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Does anyone know if the Sensors on a 912iS are fused in the fuse box?


While attempting to track down the cause for Lane A & B sensor faults I was informed by a Rotax "Expert" that "ALL of the sensor wiring goes through the fuse box". This was before I got my hands on a Rotax pinout/Wiring diagram of the wiring harness. I could not find any of the sensor wires that had an electrical connection to the connectors at the fuse box!

After looking at the diagram it appears that the Oil Pressure Sensor and the Ambient Air Pressure/Temperature Sensor are a direct connection from their respective connectors to the pins called out on the ECU connectors, which I verified continuity with an ohm meter.

Am I wrong and the sensor wiring does actually go through the fuse box, even though the diagram makes no mention of there being fuses for any of the sensors or pin connections for any sensors?

Everything the Expert was telling me to check makes no sense and seems to be a complete waste of time after looking at the diagram...

  • Re: What goes through the Fuse box?

    by » one month ago


    You have it right Ray, I'm afraid your Rotax "Expert" is wrong on this one.  None of the engine sensors go through the Rotax fuse box. The sensors are inherently power limited and don't need to be fused. In fact, you want the fewest point of resistance possible from the ECU to the sensor, and routing through the fuse box would only add resistance and reduce the accuracy and reliability of the sensors. 

    If your Rotax Tech needs more proof...

    There are five (5) connectors entering the fuse box: X1, X2, X3, plus the power wire connections from Alternators A and B. I have attached my pinout list, and there are no sensor connections. This is not a Rotax document, rather it's something I developed for my own use.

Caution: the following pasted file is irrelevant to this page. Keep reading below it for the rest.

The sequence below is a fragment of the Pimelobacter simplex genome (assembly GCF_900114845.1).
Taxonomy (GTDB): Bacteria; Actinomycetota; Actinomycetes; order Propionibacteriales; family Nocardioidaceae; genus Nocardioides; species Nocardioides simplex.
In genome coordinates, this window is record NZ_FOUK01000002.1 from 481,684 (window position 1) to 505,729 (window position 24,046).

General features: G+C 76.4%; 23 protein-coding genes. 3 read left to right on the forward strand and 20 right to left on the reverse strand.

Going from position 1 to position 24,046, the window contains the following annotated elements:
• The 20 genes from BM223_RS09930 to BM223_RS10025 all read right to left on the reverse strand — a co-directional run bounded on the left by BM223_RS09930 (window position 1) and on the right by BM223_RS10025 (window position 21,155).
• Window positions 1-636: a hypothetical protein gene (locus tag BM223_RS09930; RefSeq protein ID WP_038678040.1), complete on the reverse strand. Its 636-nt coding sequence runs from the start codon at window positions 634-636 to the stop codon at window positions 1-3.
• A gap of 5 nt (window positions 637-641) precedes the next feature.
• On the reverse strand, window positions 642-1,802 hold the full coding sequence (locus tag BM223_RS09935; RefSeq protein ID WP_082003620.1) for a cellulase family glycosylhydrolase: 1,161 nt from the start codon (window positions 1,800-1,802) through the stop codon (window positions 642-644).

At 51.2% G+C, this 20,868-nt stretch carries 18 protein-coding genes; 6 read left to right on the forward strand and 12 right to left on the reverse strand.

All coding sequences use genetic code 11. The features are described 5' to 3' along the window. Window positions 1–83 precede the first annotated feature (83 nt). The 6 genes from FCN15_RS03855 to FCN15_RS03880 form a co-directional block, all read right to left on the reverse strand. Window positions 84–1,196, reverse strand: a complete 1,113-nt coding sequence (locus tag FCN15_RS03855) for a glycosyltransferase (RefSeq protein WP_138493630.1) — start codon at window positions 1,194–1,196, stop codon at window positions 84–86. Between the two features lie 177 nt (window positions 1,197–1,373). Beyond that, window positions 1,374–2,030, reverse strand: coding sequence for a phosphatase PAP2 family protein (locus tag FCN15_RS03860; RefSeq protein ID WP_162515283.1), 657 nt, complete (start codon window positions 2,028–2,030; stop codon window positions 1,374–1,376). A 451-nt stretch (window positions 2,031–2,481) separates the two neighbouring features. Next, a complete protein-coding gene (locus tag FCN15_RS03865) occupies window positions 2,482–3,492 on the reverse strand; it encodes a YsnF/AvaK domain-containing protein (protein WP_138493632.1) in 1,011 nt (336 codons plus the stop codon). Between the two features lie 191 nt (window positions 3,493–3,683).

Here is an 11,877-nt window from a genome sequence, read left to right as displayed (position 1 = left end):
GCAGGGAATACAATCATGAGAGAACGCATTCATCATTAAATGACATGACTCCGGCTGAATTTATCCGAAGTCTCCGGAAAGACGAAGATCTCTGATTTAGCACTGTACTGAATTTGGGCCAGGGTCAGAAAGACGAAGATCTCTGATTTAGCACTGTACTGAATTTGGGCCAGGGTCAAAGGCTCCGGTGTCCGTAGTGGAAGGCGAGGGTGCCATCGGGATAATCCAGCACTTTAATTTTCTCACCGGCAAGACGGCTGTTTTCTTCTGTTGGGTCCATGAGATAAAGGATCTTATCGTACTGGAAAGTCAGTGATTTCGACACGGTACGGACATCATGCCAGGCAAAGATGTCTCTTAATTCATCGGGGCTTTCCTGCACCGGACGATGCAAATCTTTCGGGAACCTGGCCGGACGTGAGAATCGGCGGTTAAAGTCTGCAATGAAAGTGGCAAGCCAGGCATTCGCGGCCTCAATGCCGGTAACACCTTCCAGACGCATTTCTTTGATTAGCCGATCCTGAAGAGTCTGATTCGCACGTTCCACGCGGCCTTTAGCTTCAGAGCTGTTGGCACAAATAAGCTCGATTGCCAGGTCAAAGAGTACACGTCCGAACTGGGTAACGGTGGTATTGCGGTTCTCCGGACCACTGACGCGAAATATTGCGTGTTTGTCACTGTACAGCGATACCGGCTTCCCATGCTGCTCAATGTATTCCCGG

39103_2_912iS Fuse Box Pinouts.pdf (You do not have access to download this file.)

  • Re: What goes through the Fuse box?

    by » one month ago


    Jeff

    Actually all the power for the sensors is proved by the fuse box.  You are correct in that they are not fused.  

    If you care to send me your email can explain but am prohibited to distribute some for the data a have currently. 

    Cheers


  • Re: What goes through the Fuse box?

    by » one month ago


    Rotax Wizard,

    If you send Jeff an email, perhaps you can CC me on it, or Jeff can forward it to me. Thank you for your input.

    If I'm interpreting the Rotax wiring diagram correctly:

    Power to the ECU, lane A and B switches, comes from the fuse box, Correct?

    The wiring diagram does not reveal what is going on inside the black box (ECU) but, I imagine that internally, the ECU has separate power supplies for each lane, providing power at the needed voltages for the various functions. These power supplies provide the power to operate the ECU lanes and functions as well as provide the power (+5 volts) for the sensors. Each sensor has an individual wire for ground, +5v, and a Signal wire that are all home runs directly back to the ECU, Multi function sensors like the AAPT have two signal lines one for the Pressure and another for the Temp, but share the +5v and ground, Correct?